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Creating a seamless Digital Single Market (DSM) is one of the flagship initiatives of Jean-Claude Junker’s European Commission (EC) which is employing significant political capital and resources into “helping Europe to make a successful transition towards a competitive digital economy”. In order to accomplish such a goal, the EC, in its Digital Single Market Strategy (DSMS - May 2015), identified 16 actions it aims to undertake before the end of 2016 – a sizeable tack for the EC Digital Single Market team led by Commissioner Ansip.

First set of initiatives

On Monday, the Digital Single Market began to materialise as the EC presented a first set of proposals, including two Directives on new rules on digital contracts to protect consumers who buy digital content and goods online; a Regulation on the cross-border portability of online content services (meaning that we will be able to temporarily watch Netflix series or sports broadcast we are subscribed to while travelling throughout the EU; and an action plan to revise EU copyright rules, with legislative proposals expected in 2016.

Copyright new rules promise controversy…

Amongst the initiatives presented this week, the reform of the copyright framework promises to be the most controversial dossier. Reactions have not been slow in coming. Politico, an EU news website, echoed the concerns raised by Europe’s creative and cultural sectors about the proposed action plan. If done the wrong way, it suggested, the new rules could pose a threat to the future of an industry mostly formed of micro and small enterprises, which relies on copyrights to compete. Other voices warned that the tech industry (including Spotify and Netflix) could be badly hit if consumers were allowed to shop for better subscription deals in other EU countries - which is precisely the value the Single Market is meant to add for consumers.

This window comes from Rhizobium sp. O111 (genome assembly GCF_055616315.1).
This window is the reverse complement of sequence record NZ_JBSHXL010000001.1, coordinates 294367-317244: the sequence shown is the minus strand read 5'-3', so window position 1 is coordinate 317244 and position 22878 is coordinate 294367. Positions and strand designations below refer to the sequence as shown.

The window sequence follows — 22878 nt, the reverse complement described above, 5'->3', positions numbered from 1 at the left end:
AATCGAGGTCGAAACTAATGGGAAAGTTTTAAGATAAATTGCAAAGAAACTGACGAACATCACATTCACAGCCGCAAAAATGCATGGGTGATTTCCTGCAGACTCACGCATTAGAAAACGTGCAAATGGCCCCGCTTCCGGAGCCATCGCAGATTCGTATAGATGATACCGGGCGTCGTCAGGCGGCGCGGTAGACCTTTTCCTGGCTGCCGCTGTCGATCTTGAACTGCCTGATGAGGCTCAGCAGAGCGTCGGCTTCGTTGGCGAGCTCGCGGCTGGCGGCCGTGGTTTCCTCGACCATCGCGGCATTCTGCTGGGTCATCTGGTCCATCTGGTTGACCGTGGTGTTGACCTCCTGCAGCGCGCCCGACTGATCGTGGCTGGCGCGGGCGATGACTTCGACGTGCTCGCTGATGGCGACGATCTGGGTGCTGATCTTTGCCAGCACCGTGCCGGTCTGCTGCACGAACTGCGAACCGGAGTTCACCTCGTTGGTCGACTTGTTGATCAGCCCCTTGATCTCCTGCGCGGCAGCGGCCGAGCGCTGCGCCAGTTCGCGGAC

…and more controversy over the revision of the Telecoms package

Another major action included in the DSMS is the revision of the Telecoms Package that the Telecommunications Council of the EU (Telecoms configuration) is discussing today. If the revision of EU copyright rules will pose a major test for the EC ability to deliver the DSM, reforming the telecoms rules will be an even greater challenge. The Telecoms Package legislates highly important and controversial issues such as the management and allocation of spectrum which is a scarce resource and fundamental for the appropriate functioning of the DSM.

Spectrum allocation also represents a substantial source of revenues for Member States. In previous years, we’ve witnessed two fierce battles between those who argue that the EU should gain more power over spectrum management in order to address the current fragmentation in the internal market for electronic communications and these European capitals determined to retain full control over this valued resource; and between the ever growing demand for greater allocation of spectrum by the powerful mobile industry and a retreating, but still highly influential, Digital TV sector – with other spectrum users anxiously watching and fearing losing more access to spectrum as a result.

Only the Council can unlock progress

Since Member States have, in the past, blocked some attempts to give Brussels more powers over spectrum management, the opinion of the Council will be carefully examined by the EC before it finalises its proposal for a revision of the Telecoms Package (expected by summer 2016).

The DSMS is certainly ambitious, and the reward for Europe, substantial - so are the challenges that will have to be overcome. A legitimate question remains in the air. Will the EC be able to deliver it?